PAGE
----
Tuesday’s Metro Nashville Public Schools board meeting was the last for District 4 representative John Little, District 6 representative Fran Bush and District 8 representative Gini Pupo-Walker. On Aug. 31, their newly elected replacements will be sworn in. Berthena Nabaa-McKinney will represent District 4, former school board member Cheryl Mayes will replace Bush, and Erin O’Hara Block will replace Pupo-Walker.
The board (apart from Freda Player-Peters and Fran Bush, who were not in attendance for the governance meeting) passed updated policies as stated on the agenda, including those related to school board meeting notices, library book procedures in alignment with new state laws, internet-related vendor policies and retired employees. The board also passed an education equity policy, but removed an aspect that states: “The Director of Schools shall develop plans to ensure equitable access to and success in advanced academics[,] address discipline disparities [and] reduce barriers for students who receive exceptional education services in order to close opportunity gaps.” This portion was removed so as not to create standards that limit future work surrounding equitable advanced academics.
Awards and Recognition
To start off the meeting, Director of Schools Adrienne Battle recognized the first and second cohorts of MNPS staff who are now serving teachers or paraprofessionals through MNPS’ Grow Your Own Teacher Development Initiative. This program utilizes partnerships between MNPS, the Tennessee Department of Education and teacher training programs to allow MNPS support staff to become certified educators at no cost.
The director's report began with a brief update on COVID-19. For the week of Aug. 15-21, 473 students and 104 staff were confirmed positive. Weekly updates can be found on the district’s COVID-19 tracker page.
Battle also celebrated the level-five ratings that MNPS scored on the Tennessee Value Added Assessment System. The system uses state test scores to measure student growth. Level five is the highest rating, indicating that students grew more than expected, and MNPS has not received a rating this high since 2015. MNPS received a level-five rating in numeracy and literacy, a level-four rating in social studies and a level-three rating in science — level three indicates expected growth. Despite the TVAAS scores, the majority of MNPS students are still not on track academically.
MNPS will add elementary school sports options, including cross country and soccer, and high school sports will see unified track-and-field expansion, along with the addition of girls' flag football. Battle also discussed how the district is looking into health insurance coverage for students participating in sports. “Some of our students are not eligible to receive health care coverage and because of this can’t participate in sports,” said Battle. The district is working to eliminate that barrier, and the board passed a related contract proposal later Tuesday night.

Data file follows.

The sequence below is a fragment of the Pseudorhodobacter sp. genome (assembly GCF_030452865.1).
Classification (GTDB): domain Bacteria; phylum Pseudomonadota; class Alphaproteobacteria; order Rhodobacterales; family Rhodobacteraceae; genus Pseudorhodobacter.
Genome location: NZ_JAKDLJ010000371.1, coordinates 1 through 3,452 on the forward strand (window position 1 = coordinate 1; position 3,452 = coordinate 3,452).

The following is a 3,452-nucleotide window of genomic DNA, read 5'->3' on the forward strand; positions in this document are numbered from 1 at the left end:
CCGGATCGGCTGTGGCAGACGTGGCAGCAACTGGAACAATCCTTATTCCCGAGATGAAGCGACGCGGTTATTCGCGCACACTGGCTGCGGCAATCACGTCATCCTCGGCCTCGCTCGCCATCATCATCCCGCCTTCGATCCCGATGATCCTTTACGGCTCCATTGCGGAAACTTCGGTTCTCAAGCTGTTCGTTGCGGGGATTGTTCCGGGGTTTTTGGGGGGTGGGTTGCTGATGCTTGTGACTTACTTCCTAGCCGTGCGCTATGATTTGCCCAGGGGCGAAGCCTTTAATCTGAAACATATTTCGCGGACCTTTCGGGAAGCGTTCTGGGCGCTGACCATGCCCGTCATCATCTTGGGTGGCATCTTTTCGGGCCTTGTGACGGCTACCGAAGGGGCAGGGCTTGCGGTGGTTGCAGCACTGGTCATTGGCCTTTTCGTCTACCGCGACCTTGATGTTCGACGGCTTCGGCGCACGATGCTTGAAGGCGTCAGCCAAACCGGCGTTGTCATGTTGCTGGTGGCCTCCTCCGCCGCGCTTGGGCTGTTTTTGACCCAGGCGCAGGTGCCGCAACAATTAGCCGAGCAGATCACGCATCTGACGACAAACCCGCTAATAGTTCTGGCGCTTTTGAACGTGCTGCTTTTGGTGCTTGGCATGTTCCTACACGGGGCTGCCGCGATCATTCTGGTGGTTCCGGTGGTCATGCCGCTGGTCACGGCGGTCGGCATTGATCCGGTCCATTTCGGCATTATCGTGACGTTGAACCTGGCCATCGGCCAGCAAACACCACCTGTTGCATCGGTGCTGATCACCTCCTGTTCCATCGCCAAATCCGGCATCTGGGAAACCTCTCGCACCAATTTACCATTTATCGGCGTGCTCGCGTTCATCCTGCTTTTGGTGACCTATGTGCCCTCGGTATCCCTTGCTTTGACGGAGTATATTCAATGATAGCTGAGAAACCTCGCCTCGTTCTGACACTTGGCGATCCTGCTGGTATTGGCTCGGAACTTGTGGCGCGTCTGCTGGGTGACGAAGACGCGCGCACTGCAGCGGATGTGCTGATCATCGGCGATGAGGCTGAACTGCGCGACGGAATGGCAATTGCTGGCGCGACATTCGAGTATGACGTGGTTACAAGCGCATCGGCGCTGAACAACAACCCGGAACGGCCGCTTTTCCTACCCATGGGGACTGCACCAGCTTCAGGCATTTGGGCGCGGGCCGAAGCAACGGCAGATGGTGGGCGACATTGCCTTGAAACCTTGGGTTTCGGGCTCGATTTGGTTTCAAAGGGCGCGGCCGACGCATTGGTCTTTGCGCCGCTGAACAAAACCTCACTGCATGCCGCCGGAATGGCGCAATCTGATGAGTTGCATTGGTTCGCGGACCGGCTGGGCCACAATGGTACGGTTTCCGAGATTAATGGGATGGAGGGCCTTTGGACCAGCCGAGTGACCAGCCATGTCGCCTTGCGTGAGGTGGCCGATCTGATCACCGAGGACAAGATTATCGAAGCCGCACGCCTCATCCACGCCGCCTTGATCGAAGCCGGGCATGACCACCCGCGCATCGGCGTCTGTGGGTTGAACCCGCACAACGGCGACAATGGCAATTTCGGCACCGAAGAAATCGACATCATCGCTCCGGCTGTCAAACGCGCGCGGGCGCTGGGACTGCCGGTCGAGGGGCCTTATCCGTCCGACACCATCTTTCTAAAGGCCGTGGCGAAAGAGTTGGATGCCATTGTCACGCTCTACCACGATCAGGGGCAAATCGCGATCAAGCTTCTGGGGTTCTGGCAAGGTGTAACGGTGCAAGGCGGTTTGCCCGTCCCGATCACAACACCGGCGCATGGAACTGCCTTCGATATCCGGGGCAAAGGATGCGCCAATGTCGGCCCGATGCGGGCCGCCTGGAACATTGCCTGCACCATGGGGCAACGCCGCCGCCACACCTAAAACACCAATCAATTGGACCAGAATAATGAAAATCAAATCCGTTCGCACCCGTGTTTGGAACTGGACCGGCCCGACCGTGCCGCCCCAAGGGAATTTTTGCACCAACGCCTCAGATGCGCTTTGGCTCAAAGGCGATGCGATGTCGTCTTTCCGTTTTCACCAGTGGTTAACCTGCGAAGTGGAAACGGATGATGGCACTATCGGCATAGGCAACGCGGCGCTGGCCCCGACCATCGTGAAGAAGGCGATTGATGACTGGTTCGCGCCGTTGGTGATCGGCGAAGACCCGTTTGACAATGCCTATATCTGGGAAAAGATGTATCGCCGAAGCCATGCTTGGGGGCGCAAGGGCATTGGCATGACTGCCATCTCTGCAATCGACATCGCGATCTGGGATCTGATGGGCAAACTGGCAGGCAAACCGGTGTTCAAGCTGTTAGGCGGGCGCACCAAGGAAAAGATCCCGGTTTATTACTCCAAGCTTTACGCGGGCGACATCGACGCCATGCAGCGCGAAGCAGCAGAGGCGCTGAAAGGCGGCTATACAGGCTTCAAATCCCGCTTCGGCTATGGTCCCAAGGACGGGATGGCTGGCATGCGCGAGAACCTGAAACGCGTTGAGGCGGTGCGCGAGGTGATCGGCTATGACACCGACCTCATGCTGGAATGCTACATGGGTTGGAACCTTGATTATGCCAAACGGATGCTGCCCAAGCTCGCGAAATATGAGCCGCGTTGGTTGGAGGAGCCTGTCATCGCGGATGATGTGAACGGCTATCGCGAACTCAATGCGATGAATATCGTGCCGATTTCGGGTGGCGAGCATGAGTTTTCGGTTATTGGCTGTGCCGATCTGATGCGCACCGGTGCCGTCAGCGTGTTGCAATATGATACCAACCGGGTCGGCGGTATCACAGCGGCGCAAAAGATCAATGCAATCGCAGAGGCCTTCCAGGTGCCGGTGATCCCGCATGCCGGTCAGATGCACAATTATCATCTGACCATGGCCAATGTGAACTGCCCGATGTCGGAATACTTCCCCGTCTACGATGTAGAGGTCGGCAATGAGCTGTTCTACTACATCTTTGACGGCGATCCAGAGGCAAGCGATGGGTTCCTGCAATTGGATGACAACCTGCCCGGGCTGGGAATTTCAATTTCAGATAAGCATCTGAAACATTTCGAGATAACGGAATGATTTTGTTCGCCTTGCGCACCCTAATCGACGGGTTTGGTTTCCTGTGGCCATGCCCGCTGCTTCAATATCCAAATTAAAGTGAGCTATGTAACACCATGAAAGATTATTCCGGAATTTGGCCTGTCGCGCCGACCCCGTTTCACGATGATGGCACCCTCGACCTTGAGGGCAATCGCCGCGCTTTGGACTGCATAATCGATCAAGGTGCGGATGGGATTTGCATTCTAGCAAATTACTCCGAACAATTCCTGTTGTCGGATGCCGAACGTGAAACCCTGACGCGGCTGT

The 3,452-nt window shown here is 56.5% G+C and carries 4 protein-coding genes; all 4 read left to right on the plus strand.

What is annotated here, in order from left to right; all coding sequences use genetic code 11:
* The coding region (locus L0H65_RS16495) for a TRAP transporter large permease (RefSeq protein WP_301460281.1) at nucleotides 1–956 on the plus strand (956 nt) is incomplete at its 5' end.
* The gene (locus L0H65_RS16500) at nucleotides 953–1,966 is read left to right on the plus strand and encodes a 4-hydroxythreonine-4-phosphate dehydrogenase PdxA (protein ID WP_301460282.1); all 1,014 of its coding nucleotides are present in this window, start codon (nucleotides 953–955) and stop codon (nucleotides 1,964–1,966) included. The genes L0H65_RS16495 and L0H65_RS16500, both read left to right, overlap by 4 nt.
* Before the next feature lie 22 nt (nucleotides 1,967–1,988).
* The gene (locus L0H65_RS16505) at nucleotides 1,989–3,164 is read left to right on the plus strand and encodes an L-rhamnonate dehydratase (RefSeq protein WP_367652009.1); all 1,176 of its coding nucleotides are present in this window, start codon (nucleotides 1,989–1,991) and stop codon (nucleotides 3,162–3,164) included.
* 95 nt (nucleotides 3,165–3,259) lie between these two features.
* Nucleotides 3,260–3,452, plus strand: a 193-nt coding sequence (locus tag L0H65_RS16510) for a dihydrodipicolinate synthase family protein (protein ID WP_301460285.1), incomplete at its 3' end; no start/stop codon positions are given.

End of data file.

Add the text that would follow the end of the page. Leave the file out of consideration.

Executive officer for diversity, equity and inclusion Ashford Hughes approached the board to give updates on the district’s Equity Roadmap. The updates included how the district has worked to prioritize educational equity and how that work should play into decision-making processes for all MNPS staff members. Hughes also discussed ongoing work to facilitate an equity progress committee that includes district leaders, teachers and community members, and how it will provide information to the district and monitor progress.
Consent Agenda and Additional Discussion
The board passed the consent agenda unanimously (though Freda Player-Peters was not in attendance). It also unanimously passed a resolution for racial equity in advanced academics — an issue that representatives of Nashville Organized for Action and Hope have been advocating for. NOAH members were in the audience, and cheered when the resolution was passed.
Per the request of District 9 rep Abigail Tylor, the board also discussed the COVID-19 leave policy for teachers. After Labor Day, teachers will no longer be able to work remotely due to state law. While teachers have 10 sick days, Tylor expressed concern that they’ll have to use them up quickly if they have to quarantine, and any sick days after that will lead to a decreased paycheck. Battle maintained that the district has to follow state laws and that she didn’t have any related recommendations. Tylor asked if there are ways to work around it, such as letting teachers opt into virtual professional development days if they’re quarantining, to which Battle referenced existing policies regarding professional development days. Tylor requested to discuss this with Battle moving forward.